A Waituna catchment farmer previously labelled one of the worst environmental offenders in Southland has been fined $35,000 for leaving animal carcasses in pits close to the threatened Waituna Lagoon wetlands.
Kevin Belling was sentenced by Judge Jeff Smith in an Environment Court hearing at Invercargill District Court yesterday.
Environment Southland compliance officer Simon Mapp had found the pits dug close to wetlands on the dairy farm during a routine inspection.
The regional council obtained a search warrant to dig up the pits and found they contained animal carcasses and other materials which could have leached into the soil and groundwater of the lagoon.
Judge Jeff Smith said this would have had an insidious long-term effect on the health of the lagoon, which is suffering from pollution and close to flipping into an algae-dominated, lifeless state.
In a dispute of facts hearing, Belling claimed that his farm workers had dug the holes too close to the water courses, but admitted he had placed carcasses into them.
Judge Smith rejected the claim Belling was not personally responsible for the holes.
Belling's offending would have had a serious impact and was at the higher, if not highest, end of deliberateness, he said.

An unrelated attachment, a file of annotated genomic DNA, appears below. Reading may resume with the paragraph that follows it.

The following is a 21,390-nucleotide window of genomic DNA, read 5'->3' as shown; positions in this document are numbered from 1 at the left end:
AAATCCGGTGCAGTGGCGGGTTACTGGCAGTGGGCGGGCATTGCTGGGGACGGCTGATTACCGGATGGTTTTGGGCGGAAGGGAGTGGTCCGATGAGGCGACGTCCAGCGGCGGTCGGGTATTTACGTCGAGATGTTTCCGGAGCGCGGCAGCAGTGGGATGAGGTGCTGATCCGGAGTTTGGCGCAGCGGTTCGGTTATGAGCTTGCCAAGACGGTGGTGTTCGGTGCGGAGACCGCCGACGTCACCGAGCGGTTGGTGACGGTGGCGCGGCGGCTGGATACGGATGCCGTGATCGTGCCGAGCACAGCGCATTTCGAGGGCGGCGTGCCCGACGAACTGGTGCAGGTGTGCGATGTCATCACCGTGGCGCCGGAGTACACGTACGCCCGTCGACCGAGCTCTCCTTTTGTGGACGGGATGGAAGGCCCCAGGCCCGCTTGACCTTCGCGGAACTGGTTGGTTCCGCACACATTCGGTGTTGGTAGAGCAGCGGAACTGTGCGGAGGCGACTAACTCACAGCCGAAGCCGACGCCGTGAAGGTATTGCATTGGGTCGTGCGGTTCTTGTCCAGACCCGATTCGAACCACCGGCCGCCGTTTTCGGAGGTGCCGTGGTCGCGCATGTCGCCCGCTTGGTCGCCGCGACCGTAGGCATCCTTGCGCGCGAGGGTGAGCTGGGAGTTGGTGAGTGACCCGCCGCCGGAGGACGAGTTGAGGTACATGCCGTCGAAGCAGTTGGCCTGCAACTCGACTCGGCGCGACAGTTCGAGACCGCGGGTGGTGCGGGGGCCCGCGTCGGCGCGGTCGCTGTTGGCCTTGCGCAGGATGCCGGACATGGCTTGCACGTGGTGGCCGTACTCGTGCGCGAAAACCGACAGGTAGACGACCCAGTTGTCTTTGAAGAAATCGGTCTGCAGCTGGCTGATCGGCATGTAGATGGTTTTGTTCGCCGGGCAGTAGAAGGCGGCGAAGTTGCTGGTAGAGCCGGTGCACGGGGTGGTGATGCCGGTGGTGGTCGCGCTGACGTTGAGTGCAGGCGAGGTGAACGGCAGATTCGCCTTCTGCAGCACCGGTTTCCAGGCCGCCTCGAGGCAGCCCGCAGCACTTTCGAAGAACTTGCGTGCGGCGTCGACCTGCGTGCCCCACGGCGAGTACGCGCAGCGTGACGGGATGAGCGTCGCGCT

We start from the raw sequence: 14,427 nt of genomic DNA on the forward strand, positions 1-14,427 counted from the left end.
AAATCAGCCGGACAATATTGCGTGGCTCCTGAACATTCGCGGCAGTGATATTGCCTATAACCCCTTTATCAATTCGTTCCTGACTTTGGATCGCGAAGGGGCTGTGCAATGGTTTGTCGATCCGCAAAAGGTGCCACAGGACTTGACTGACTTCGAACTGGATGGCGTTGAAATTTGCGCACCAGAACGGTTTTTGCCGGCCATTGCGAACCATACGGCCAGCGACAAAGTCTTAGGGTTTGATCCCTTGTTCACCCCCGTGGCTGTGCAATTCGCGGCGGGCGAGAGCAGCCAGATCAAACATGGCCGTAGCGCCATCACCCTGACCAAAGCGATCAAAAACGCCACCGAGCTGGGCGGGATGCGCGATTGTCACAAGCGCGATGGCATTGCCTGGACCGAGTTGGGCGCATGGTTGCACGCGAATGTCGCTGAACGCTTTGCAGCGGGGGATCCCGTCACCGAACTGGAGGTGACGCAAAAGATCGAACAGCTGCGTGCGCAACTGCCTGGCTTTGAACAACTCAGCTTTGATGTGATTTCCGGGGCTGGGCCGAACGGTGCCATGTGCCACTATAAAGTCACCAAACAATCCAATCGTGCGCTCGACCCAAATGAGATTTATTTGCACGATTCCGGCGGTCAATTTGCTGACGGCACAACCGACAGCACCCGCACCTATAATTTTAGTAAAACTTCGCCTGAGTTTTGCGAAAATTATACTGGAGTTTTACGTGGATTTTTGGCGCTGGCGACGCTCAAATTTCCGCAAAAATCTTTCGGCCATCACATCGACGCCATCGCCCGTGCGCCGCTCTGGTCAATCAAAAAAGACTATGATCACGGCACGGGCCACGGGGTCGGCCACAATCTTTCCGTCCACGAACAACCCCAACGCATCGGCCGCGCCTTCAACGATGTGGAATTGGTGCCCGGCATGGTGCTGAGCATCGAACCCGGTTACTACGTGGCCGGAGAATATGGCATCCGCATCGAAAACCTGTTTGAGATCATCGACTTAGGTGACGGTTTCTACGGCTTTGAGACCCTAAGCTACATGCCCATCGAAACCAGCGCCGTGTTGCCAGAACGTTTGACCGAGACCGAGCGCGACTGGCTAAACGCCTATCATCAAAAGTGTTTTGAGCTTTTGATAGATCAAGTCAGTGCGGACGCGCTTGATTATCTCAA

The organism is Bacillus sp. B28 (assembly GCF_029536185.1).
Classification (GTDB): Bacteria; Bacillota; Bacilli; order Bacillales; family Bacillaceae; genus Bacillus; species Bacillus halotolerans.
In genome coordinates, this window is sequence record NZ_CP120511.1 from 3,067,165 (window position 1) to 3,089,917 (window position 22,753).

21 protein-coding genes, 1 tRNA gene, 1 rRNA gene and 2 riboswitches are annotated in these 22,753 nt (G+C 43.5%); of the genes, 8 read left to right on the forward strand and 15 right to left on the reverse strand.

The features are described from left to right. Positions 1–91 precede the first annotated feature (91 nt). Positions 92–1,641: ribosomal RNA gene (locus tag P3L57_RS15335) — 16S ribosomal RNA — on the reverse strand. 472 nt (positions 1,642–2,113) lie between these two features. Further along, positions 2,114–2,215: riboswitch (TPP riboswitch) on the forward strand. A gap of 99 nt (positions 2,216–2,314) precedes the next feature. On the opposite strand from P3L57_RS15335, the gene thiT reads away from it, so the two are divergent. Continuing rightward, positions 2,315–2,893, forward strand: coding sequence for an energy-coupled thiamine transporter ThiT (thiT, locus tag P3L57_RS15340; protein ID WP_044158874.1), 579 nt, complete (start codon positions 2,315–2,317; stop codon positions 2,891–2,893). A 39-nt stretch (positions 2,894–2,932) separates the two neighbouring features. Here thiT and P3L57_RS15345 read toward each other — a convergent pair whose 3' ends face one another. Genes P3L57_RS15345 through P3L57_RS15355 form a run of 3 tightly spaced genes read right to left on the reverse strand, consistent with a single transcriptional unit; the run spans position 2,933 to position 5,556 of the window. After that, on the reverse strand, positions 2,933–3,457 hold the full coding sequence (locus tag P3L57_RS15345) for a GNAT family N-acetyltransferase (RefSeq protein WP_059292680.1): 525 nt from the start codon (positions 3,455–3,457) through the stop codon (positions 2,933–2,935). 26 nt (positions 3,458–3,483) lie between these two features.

He described his attitude as callous and cavalier.
Judge Smith granted Environment Southland an enforcement order which required Belling to produce a plan for the farm within two months, detailing the management of soil, nutrients, effluent, water quality and heritage considerations.
"If you want to continue farming in this area you are going to have to pick up your game significantly," Judge Smith said. "The court will look very unfavourably at any further offences."
In 2010, Belling was fined $60,000 for dirty dairying practices, including depositing stock carcasses into water.
At that time, compliance officer Chris McMillan said the environmental state of Belling's property was one of the worst, if not the worst, in Southland.
Belling told The Southland Times he accepted yesterday's decision. However, he claimed Mr Mapp had told him not to move the carcasses once they were discovered, a month before the warrant to excavate them was executed.
When the officer was cross-examined he said he could not remember whether Belling had offered to move the car- casses.
Environment Southland spokeswoman Michele Poole said the Judge had ruled the offer to remove the carcasses, if it took place, was immaterial.
"The carcasses had been buried for up to nine months, and some for a lesser period," she said.
- © Fairfax NZ News
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